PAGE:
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Bolting a 550b to workbench

Discussion in 'Handloading and Reloading' started by MoreIsLess, Jun 9, 2012.

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  1. MoreIsLess

    MoreIsLess Member

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    Which is the correct way to bolt a 550b to workbench

    [​IMG]
    washer between base of press and head of bolt

    or

    [​IMG]
    no washer

    The instruction manual with the 550 does not specify
     
  2. Robert

    Robert Moderator Staff Member

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    I use a wash under the bolt head if for no other reason than to keep from marring the press. Kind of silly I know but the points of the head can dig in, and the washer helps distribute the load. I will be mounting mine today and will use washers on both the head end and the nut end.
     
  3. Mike 27

    Mike 27 Member

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    I would put a washer under the head of the bolt....Pretty much a rule of thumb with fasteners to get proper torque and protect the surface as well. It provides more surface area under the fastener. I also place one under the nut if you are using one.
     
  4. Lost Sheep

    Lost Sheep Member

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    What are (plain) washers for?

    They spread the load of the bolt's head over a wider area. Useful if you are bolting a piece of wood or soft or thin metal.

    They prevent scratching of the paint of the item being bolted.

    They allow spacing the bolt's head higher off the item being bolted. This may help with access to the bolt head.

    I suspect they don't specify because it doesn't matter. If you really want to know for sure, Dillon's customer service is said to be the best.

    Personally, I would use the washer. Cost is a few cents. Because there is (appears to be) a raised area at the bolt hole, cleaning under the edge of the washer might be a problem, but if you use a washer the same size as that raised area's diameter, that should be cured.

    Lost Sheep

    Congratulations on a fine press.

    Lost Sheep
     
  5. MoreIsLess

    MoreIsLess Member

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    I asked Dillon, they said you could if you wanted to (non answer)
     
  6. JohnM

    JohnM Member

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    With the bolt head against the metal base of the press there's no need for washers, unless you just like the look of them
    At the nut end is where a washer needs to be. If you're bolting to a wood bench, maybe even a big heavy duty fender washer and a split or hardened lock.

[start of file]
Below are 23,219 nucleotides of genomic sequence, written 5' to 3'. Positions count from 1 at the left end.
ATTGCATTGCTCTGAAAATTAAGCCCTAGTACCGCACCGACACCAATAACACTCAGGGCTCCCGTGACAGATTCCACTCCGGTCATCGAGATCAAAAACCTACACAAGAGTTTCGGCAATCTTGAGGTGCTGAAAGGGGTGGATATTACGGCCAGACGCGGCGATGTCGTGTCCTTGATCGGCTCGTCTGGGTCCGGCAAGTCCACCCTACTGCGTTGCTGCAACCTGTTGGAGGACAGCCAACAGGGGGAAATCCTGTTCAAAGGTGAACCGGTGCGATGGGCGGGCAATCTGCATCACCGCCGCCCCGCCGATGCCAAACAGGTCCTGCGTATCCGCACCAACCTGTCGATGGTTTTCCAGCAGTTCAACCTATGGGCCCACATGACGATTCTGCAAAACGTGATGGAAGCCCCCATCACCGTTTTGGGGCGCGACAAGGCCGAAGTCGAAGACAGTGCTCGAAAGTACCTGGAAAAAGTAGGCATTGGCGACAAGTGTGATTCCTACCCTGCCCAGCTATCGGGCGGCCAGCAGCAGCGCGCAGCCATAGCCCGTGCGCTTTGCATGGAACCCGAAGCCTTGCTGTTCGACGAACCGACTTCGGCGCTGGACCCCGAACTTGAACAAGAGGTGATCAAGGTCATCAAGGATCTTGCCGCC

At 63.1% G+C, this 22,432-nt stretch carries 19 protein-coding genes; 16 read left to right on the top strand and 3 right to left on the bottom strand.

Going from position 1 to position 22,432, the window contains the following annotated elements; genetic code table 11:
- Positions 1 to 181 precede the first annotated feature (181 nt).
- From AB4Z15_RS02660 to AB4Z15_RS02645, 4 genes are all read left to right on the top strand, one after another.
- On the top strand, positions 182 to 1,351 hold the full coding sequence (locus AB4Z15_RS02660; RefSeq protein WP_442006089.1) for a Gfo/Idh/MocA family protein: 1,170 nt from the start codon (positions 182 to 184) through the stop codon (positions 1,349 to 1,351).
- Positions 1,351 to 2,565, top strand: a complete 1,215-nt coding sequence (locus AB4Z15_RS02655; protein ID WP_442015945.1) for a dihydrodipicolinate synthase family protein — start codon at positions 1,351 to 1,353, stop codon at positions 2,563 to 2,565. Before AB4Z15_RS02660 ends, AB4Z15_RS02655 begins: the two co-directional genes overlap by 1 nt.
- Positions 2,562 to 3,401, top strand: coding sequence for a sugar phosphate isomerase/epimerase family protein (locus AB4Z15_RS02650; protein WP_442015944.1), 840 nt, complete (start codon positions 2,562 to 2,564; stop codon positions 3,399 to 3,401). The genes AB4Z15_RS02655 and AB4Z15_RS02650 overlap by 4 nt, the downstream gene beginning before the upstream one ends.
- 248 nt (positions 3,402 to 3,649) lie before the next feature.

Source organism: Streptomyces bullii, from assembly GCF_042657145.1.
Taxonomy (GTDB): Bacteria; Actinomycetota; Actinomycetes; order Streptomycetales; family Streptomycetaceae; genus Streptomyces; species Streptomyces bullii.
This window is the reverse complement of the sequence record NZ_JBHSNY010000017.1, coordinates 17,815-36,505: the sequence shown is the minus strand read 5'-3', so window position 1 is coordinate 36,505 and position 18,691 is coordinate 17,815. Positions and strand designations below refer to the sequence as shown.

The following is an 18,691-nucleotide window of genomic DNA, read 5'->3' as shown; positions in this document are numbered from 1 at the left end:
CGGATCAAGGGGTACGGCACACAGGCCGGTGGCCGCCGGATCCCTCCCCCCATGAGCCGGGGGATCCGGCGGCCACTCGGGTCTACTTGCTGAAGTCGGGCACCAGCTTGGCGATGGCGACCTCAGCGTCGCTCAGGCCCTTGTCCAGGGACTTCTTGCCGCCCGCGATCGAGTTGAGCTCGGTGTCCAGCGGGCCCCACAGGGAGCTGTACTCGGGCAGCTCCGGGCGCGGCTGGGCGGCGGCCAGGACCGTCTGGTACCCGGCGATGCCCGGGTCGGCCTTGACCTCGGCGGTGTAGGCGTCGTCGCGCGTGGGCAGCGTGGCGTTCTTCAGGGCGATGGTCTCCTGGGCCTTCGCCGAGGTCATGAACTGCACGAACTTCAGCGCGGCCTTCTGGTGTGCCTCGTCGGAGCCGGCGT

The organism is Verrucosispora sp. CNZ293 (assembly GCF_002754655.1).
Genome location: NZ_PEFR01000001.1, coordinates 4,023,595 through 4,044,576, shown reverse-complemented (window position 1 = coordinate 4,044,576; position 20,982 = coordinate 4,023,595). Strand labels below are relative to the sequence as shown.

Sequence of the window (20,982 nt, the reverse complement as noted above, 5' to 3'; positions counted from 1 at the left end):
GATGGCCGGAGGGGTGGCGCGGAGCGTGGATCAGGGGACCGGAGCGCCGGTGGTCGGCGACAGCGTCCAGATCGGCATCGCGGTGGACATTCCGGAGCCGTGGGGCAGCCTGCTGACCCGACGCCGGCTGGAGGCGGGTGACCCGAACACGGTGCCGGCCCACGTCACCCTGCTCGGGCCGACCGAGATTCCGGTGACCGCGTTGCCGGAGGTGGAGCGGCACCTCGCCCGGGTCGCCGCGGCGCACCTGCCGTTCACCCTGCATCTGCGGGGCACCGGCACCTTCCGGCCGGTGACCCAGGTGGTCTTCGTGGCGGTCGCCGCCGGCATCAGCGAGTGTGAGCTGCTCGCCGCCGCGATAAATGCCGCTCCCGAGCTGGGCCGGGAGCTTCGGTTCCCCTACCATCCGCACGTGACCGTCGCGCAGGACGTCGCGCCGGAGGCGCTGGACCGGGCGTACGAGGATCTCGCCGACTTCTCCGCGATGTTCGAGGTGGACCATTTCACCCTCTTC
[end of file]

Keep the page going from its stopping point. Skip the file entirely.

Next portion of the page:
Mine is bolted to a 1/2 inch plate, so I just used a split lock underneath. Did use grade 5 bolts, but mostly because I never keep any soft bolts around.
     
  7. Otto

    Otto Member

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    Look in your manual on pg. 6 figure 2...no washer installed.

    But its your call.
     
  8. TonyT

    TonyT Member

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    I mou8nted my Dillon 550 on a varnished 3/4 inch piece of solid core plywood which is fastened to the bench with two C clamps.
     
  9. MoreIsLess

    MoreIsLess Member

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    That's the way I did originally (no washer). That must have been where I saw it. However, I removed my press off the bench today to put a new table top on the bench and noticed that the paint was scratched off the press from contact with the bolt head, so I'm putting washers there when I re-install it.

    Wonder if Dillon can send me some touch up paint.
     
  10. Kevin Rohrer

    Kevin Rohrer Member

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    I do the same as Robert and Mike.
     
  11. Otto

    Otto Member

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    No, Dillon's castings are powder coated.

    But an engine enamel called "Old Ford Engine Blue" is a close match. Duplicolor makes it I believe.
     
  12. MoreIsLess

    MoreIsLess Member

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    I didn't see one by that name/ Do you happen to know the item#?

    http://www.duplicolor.com/products/enginePaint/
     
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